Prior to traveling to Pujehun, I was told by my colleagues that the district is very basic, and primitive, as it is still very much in the developmental, post-war stage. So I did my best to go there with a clear mind, without much expectation.
I remembered my first day in Freetown and thinking of how different it was from the world in which I grew up. But if Freetown was an eye-opener, then one could say Pujehun was a jaw-dropper.
The village is small and the roads are not in good shape – although I saw some areas under construction and improving. There’s electricity only in certain buildings – guest houses, restaurants, police station, etc. – and every family seemingly lives by just scraping by.
This was the first time I had witnessed this much poverty and the severity of the situation only proved to strike a stronger chord in my chest. I tried my best to put myself in the people’s shoes; imagine growing up and living under the same circumstances and I just couldn’t do it.
I thought to myself in amazement: How are they (the people of Pujehun) able to go on with their daily lives, bracing themselves knowing that the number one priority is mere survival? There are no iPods or Playstations, there are plantains and potato leaves; the children don’t play with cell phones or computers, but they have instead a small stick and a busted bicycle wheel – the lucky ones have a flat soccer ball and makeshift goal posts made of bamboo.
I suppose it’s not worlds different from Freetown or other bigger cities in Salone. But it would not (and still doesn’t) shock me when I see some kids playing the Fifa World Cup Soccer video game in arcade centers in Freetown. On the contrary, if I saw the same spectacle in Pujehun, I would be supremely surprised.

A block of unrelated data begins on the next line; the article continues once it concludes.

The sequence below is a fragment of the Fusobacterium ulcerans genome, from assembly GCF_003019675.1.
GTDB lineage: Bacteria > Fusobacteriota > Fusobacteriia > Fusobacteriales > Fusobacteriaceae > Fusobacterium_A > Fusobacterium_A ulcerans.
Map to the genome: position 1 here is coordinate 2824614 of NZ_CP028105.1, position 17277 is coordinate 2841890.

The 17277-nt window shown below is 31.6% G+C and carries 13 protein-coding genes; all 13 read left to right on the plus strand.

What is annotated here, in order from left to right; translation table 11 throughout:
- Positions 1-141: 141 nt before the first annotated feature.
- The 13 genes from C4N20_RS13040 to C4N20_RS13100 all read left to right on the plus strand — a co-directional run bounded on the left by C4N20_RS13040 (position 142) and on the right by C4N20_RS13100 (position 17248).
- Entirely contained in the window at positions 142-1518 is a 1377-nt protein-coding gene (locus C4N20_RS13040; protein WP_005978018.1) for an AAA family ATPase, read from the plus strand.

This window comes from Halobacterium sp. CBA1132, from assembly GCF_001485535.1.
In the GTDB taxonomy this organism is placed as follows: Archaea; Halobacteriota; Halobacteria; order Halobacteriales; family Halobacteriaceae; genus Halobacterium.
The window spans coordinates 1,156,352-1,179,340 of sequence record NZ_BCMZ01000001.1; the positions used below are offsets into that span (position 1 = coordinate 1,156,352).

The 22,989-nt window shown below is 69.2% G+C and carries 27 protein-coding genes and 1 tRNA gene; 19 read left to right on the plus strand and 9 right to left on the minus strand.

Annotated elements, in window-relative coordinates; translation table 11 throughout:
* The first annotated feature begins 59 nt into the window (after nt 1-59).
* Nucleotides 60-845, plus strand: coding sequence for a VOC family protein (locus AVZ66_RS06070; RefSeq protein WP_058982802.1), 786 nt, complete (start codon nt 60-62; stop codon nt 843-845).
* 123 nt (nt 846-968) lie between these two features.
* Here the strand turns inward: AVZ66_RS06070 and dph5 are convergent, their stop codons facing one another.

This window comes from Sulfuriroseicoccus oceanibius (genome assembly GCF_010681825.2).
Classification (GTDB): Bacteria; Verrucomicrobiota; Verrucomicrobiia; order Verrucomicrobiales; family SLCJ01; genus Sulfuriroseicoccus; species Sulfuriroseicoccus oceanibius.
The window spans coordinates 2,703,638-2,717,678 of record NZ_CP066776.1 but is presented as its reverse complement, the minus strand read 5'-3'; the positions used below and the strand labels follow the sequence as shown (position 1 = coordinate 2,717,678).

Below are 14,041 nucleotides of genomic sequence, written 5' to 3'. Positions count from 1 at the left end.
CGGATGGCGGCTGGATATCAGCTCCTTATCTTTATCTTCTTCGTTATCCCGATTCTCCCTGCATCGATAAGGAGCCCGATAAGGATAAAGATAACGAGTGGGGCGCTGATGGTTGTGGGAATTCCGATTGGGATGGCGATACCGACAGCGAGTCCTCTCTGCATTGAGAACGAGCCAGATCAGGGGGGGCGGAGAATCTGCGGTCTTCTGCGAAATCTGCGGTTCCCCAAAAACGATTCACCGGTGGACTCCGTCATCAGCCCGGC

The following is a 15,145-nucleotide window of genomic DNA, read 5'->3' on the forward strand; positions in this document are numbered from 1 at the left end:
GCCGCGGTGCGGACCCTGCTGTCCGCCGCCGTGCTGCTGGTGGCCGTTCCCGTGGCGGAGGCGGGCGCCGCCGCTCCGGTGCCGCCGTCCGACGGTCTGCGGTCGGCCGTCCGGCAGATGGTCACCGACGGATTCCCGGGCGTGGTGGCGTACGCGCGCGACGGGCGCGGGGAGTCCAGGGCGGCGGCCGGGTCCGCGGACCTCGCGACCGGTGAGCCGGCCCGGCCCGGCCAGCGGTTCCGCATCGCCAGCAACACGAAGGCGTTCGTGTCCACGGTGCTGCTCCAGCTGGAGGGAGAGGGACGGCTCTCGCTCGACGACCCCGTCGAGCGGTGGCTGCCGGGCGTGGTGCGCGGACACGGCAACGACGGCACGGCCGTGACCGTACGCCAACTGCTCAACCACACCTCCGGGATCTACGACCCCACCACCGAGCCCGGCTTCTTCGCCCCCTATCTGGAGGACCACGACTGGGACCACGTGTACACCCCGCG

It happened to be my father’s birthday last Monday when my colleague, Solomon Rogers, and I went out to interview some local families. It pained me to hear that some or most of the people there don’t have the luxury of celebrating birthdays because they only make enough money to provide food for the day. The subject came up when I was interviewing a woman who didn’t know her exact age or birthday because of faulty registration, and when I asked her about whether she celebrates birthdays, she simply laughed. The respondent’s question: What is there to celebrate when we barely have enough to be thankful to survive one more day?
My first couple days – and first few hours, for that matter – in Pujehun hit me hard. As I watched small children help their parents clean the house and sell their goods, I was reminded of countless times when I whined and complained about doing household chores for my parents. Sure, our circumstances were substantially different – me growing up in the prosperous land of America versus the village people still trying to cope and recover from a devastating war – but it didn’t change the fact that I still felt compassion for the Pujehun people.
Needless to say, I was very much inspired and I’m convinced that anyone – whether an American or not – would feel similarly after just one visit.
By Yu Nakayama